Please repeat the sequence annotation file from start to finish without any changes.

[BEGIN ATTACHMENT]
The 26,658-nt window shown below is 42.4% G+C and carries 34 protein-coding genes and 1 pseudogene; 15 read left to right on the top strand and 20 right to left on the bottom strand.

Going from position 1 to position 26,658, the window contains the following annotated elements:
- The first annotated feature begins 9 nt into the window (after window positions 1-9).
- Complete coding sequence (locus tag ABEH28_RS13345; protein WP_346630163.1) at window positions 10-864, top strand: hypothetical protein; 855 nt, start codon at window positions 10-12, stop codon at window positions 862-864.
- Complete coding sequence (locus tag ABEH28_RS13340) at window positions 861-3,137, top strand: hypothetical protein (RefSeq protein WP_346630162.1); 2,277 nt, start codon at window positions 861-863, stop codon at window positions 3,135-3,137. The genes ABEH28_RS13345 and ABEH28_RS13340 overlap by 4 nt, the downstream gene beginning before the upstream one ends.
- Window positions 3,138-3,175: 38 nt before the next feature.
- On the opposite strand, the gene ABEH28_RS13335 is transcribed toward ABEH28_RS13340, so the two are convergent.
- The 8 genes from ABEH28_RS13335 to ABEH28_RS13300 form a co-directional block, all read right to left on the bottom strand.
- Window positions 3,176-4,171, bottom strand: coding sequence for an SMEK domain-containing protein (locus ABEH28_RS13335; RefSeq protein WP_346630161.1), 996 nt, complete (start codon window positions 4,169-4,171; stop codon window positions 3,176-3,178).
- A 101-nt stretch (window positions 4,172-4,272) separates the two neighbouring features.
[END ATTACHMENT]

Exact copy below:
The 26,658-nt window shown below is 42.4% G+C and carries 34 protein-coding genes and 1 pseudogene; 15 read left to right on the top strand and 20 right to left on the bottom strand.

Going from position 1 to position 26,658, the window contains the following annotated elements:
- The first annotated feature begins 9 nt into the window (after window positions 1-9).
- Complete coding sequence (locus tag ABEH28_RS13345; protein WP_346630163.1) at window positions 10-864, top strand: hypothetical protein; 855 nt, start codon at window positions 10-12, stop codon at window positions 862-864.
- Complete coding sequence (locus tag ABEH28_RS13340) at window positions 861-3,137, top strand: hypothetical protein (RefSeq protein WP_346630162.1); 2,277 nt, start codon at window positions 861-863, stop codon at window positions 3,135-3,137. The genes ABEH28_RS13345 and ABEH28_RS13340 overlap by 4 nt, the downstream gene beginning before the upstream one ends.
- Window positions 3,138-3,175: 38 nt before the next feature.
- On the opposite strand, the gene ABEH28_RS13335 is transcribed toward ABEH28_RS13340, so the two are convergent.
- The 8 genes from ABEH28_RS13335 to ABEH28_RS13300 form a co-directional block, all read right to left on the bottom strand.
- Window positions 3,176-4,171, bottom strand: coding sequence for an SMEK domain-containing protein (locus ABEH28_RS13335; RefSeq protein WP_346630161.1), 996 nt, complete (start codon window positions 4,169-4,171; stop codon window positions 3,176-3,178).
- A 101-nt stretch (window positions 4,172-4,272) separates the two neighbouring features.